One of the worst things about travelling is having to say goodbye. Whether it’s to friends and family when you first start a trip, or to the people you meet on the road who disappear from your life as quickly as they entered, it’s always sad making that inevitable farewell.
And when you’re travelling by yourself, there are even fewer familiar faces around. Of course you’re always meeting new people when you travel – but that doesn’t mean the goodbyes get any easier.
People often get confused with what ‘travelling solo’ actually means. They seem to think it’s as if you spend your entire trip shunning any efforts from other people to befriend you – when its actually just the way you’ve started your travels. The friends I’ve made when I’ve travelled solo are some of my closest, because they’ve been privy to some of my highest and lowest moments – and they’ve stuck with me throughout.
But I’ve been incredibly lucky to meet the most amazing people over the years. Travelling solo gives you the opportunity to forge these friendships – but it’s how you treat the relationships from the start that makes all the difference.
Travelling friendships aren’t just about circumstance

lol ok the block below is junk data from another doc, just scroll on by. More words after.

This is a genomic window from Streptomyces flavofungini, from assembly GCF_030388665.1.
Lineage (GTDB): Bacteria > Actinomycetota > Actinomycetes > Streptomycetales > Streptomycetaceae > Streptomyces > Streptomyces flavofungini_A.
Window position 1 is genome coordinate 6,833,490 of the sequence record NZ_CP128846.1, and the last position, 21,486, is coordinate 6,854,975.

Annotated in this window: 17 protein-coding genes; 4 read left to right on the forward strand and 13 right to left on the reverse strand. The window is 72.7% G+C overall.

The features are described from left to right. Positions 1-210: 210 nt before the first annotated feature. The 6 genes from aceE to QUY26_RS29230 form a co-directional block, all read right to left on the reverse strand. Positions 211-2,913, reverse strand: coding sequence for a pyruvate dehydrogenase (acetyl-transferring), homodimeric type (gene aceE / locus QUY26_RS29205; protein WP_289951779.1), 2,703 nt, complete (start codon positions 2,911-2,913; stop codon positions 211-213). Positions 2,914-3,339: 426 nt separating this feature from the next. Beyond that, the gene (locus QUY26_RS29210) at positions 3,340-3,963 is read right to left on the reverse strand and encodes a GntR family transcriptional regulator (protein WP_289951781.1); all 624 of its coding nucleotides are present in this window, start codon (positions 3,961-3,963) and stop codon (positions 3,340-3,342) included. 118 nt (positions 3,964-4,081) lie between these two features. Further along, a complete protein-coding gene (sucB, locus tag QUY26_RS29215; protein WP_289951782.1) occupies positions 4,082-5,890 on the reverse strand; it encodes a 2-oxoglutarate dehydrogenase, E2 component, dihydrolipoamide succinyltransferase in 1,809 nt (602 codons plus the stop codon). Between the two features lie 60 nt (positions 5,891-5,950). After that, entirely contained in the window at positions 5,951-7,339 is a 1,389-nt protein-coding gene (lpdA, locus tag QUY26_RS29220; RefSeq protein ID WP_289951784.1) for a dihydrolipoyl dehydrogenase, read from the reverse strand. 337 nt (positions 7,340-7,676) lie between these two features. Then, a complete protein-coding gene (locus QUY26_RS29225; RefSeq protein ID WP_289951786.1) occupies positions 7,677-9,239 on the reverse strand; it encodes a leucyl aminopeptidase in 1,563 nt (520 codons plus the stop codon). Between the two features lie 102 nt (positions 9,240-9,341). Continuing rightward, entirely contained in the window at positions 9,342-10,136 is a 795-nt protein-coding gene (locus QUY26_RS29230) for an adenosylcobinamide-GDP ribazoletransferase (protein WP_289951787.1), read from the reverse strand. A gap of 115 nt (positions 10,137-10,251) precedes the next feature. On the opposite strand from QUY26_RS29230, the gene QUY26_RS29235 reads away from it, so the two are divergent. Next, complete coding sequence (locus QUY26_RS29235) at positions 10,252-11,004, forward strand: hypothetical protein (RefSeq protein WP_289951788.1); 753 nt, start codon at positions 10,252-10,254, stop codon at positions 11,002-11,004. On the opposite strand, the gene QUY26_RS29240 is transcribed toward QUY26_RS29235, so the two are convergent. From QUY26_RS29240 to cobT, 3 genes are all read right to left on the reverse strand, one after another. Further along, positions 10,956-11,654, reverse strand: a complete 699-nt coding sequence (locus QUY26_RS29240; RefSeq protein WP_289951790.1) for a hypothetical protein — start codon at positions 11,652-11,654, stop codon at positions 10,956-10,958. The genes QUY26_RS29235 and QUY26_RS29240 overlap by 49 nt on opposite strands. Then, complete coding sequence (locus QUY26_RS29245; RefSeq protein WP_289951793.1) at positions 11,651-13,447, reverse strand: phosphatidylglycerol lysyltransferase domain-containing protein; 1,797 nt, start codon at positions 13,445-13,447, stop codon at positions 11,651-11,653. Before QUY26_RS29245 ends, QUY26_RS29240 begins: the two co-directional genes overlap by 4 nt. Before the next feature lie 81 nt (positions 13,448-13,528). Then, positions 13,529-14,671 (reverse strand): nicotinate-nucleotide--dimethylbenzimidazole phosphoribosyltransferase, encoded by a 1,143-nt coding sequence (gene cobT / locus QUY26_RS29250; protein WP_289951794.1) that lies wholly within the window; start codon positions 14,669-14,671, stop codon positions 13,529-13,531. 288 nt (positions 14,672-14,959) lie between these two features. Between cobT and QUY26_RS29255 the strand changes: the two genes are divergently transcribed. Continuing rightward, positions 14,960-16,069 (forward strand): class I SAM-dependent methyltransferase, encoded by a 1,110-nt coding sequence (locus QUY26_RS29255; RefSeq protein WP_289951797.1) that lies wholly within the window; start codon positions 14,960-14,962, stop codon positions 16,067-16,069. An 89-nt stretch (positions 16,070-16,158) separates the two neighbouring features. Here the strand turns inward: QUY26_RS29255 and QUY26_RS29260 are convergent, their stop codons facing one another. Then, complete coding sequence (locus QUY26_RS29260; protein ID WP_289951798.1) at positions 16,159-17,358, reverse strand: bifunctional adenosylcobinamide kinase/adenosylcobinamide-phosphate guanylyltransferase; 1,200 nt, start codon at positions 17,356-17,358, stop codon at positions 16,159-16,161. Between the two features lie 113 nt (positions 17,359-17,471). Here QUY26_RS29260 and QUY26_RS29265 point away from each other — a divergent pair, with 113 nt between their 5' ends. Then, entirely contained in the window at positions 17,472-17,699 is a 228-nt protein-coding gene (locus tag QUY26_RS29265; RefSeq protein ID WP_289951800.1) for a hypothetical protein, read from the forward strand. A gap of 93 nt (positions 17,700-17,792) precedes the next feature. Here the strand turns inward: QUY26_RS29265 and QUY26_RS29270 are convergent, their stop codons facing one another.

Arriving at a nondescript grey building in Reading on a freezing January morning, I was worried. The teenagers I was about to meet were fresh out of school and due to leave for Ecuador alongside me in just a few weeks – but I had no clue whether we were going to get on.
There was a gap of seven years between me and them; time that I’d filled with an entire university degree and a hell of a lot of travelling, living and essentially growing up. Would it be too much? Would I have to spend the entirety of the volunteering programme keeping my distance?
Fast forward six months and I can’t imagine being in South America without them. They’ve made my time here absolutely incredible, filled with more laughter, craziness, adventure and colour than I could ever have expected, and the fact that I have to continue this journey by myself, now that they’re heading homeward to new adventures of their own, is nothing short of heartbreaking.